Hornets.com postgame: Hornets 94, Kings 91

Wednesday, December 15, 2010
By: Jim Eichenhofer, Hornets.com

Hornets (15-10), Kings (5-18)

It was over when… Sacramento missed a three-pointer that was rebounded by New Orleans, leading to Chris Paul’s free throw that put the Hornets up 94-88 with 5.9 seconds left. That sequence was preceded by a huge Marcus Thornton putback layup that made it a two-possession game. New Orleans posted the biggest comeback in franchise history, rallying from down 23 in the second half.

Hornets MVP: The in-arena game MVP award went to Chris Paul (with the Sixth Man kudos to Thornton), but I’m compelled to go with Thornton instead. His 19-point performance on 8-of-15 shooting was exactly what the Hornets needed, on a night when they seemed headed for an extremely discouraging defeat.

“Marcus was big,” fellow reserve Willie Green said. “Especially (after) going through some sophomore ups and downs this season, and maybe not getting the minutes he wants. But for him to be patient and come in tonight and play the way he did, it just goes to show what type of character he has. I was proud of him, happy that he was able to come in. We needed him tonight. I was glad to see him score the way he did. He helped us out tremendously.”

"(Teammates) have always encouraged me that if I did get my name called (to play)," Thornton related, "to maximize it. That's what I tried to do."

Asked whether he showed that he should play more, a grinning Thornton responded, "we'll see. I hoped to put some pressure on (Monty Williams). We'll see. Anything for the team. Any role I have to play to help the team win, I will (do)."

Hornets Sixth Man of the Game: Green finished with 10 points, including a pair of significant baskets during NOLA’s 25-14 fourth quarter. Thornton also scored four points in the final stanza. “Marcus and Willie were huge for us,” Paul said. “When they came in, we really picked up our energy and picked up the tempo. I think their energy got the crowd back into it. That’s a big part of (the comeback), too. You could just look into (Sacramento players’) eyes and they were just trying to hold on.”

The buzz on… Marcus Thornton’s role in the rotation. During Wednesday morning’s gameday shootaround at the Alario Center, Monty Williams expressed a hint of frustration at being asked repeatedly about what Thornton needs to do to garner more minutes. It’s a question that has come up at probably one-third or more of the team’s recent practices when they’ve been in New Orleans.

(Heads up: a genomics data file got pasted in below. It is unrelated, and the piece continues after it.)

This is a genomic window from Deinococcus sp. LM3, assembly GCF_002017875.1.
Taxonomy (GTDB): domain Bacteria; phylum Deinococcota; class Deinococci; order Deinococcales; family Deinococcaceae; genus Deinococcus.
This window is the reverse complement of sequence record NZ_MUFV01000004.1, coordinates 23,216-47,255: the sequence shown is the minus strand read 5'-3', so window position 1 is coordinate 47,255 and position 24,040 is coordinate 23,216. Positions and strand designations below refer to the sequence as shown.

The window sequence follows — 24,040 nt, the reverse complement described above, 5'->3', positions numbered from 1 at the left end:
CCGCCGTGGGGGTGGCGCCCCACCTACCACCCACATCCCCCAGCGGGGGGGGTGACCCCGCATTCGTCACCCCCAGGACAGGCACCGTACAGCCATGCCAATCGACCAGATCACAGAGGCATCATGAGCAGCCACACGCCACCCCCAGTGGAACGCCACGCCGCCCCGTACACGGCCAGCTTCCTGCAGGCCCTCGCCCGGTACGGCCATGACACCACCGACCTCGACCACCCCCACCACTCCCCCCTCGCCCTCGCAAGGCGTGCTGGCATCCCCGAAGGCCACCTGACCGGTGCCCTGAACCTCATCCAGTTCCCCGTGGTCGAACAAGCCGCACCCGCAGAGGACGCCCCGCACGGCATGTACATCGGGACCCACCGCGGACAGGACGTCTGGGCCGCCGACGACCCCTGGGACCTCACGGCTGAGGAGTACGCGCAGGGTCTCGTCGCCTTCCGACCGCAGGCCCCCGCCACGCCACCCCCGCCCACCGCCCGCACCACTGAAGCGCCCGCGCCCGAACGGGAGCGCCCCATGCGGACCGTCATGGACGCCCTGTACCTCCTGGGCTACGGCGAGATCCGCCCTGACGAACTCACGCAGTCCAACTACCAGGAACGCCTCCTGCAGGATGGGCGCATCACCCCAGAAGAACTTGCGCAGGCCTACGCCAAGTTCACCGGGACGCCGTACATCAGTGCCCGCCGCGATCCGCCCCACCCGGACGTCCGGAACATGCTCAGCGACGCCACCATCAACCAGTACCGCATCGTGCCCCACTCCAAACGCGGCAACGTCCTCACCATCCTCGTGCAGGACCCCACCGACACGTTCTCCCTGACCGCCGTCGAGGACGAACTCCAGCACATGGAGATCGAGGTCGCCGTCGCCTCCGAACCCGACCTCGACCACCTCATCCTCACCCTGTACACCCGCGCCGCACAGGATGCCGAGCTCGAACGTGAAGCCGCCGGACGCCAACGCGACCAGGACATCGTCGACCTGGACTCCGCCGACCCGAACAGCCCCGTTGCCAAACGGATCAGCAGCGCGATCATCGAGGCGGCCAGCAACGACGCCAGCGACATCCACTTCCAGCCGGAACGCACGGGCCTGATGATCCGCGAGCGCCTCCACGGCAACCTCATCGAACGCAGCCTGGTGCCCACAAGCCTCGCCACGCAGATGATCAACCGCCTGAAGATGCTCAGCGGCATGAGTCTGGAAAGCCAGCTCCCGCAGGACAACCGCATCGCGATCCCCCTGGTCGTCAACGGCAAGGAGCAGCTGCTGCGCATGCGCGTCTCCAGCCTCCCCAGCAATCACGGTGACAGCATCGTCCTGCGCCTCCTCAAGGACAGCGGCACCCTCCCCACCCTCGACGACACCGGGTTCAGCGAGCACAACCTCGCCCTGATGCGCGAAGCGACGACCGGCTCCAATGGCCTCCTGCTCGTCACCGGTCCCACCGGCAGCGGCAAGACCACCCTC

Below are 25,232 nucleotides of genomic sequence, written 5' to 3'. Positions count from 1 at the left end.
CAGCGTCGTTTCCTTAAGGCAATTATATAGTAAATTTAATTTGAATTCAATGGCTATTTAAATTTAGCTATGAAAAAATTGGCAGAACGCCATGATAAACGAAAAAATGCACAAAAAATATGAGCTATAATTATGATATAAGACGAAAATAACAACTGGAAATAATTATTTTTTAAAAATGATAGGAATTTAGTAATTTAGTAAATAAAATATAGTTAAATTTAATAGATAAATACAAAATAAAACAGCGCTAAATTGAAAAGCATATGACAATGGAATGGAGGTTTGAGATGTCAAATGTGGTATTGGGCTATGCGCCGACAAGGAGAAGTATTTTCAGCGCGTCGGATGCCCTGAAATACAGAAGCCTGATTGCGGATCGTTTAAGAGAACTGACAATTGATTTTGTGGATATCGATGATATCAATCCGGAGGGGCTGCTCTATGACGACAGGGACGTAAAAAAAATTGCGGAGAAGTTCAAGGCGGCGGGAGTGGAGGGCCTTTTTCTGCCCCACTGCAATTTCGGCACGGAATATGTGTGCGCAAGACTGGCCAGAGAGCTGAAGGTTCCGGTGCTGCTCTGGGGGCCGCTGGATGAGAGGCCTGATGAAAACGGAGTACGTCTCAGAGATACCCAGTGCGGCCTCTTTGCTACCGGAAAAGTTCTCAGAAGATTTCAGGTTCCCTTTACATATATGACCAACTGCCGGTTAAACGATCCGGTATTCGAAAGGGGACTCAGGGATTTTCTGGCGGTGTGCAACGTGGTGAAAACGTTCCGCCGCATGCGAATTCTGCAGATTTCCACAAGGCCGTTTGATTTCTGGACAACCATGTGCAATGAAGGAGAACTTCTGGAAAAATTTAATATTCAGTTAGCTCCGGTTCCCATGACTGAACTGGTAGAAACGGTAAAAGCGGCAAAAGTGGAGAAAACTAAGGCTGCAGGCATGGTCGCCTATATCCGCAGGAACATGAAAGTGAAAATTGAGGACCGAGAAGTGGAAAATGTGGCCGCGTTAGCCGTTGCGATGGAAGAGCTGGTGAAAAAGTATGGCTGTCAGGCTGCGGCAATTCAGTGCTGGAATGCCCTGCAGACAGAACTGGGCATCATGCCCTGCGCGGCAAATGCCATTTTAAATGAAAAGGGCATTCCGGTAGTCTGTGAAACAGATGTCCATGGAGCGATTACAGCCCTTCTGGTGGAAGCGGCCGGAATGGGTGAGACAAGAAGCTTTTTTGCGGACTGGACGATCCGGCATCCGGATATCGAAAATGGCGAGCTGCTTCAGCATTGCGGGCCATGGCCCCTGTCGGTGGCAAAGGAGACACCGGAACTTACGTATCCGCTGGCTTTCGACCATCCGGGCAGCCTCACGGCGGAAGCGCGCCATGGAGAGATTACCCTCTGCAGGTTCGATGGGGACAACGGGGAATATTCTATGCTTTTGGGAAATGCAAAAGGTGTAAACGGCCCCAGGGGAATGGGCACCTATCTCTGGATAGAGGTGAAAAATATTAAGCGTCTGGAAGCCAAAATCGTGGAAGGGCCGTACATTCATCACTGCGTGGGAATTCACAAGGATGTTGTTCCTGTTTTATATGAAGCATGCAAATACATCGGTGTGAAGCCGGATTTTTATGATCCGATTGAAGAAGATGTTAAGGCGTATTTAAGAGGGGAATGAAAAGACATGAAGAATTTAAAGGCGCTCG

“I’m not going to coach this team worried about why one guy’s not getting in the game,” Williams said. “To me, it defeats the purpose of ‘team.’ Everyone on the squad has to get better. We all have to do this together. When I think of guys who can come in and help us, he’s one of those guys, but it can’t be one side of the floor. That’s the one thing that sticks out about him. He’s a guy who can do a number of things on the floor, but we’re trying to create a style of basketball that is team (first).

“Everyone thinks he’s done something wrong. It’s not that. You can’t play 11 guys. It’s hard (to play that many). Let’s give Marcus a break. He’s had a number of different coaches and played in a number of different systems. We’ve played 25 games (this season). He could get the call tonight, and he has to be ready.”

About nine hours later, that was exactly what happened. Thornton took full advantage.

“That happens in this league,” Paul said of Thornton’s recent fluctuations in playing time. “He knows that. But I think (his play vs. Sacramento) showed a lot about him and his resolve. He didn’t give up. He knows we’re going to need him. The next game might not call for 25 minutes from him, but we need the same energy. When you’re called on, you’ve got to be ready to play, and he was.”

Blog question of the night: An increase in minutes for Thornton netted extremely positive results Wednesday. What other potential changes in the distribution of playing time do you think would benefit New Orleans?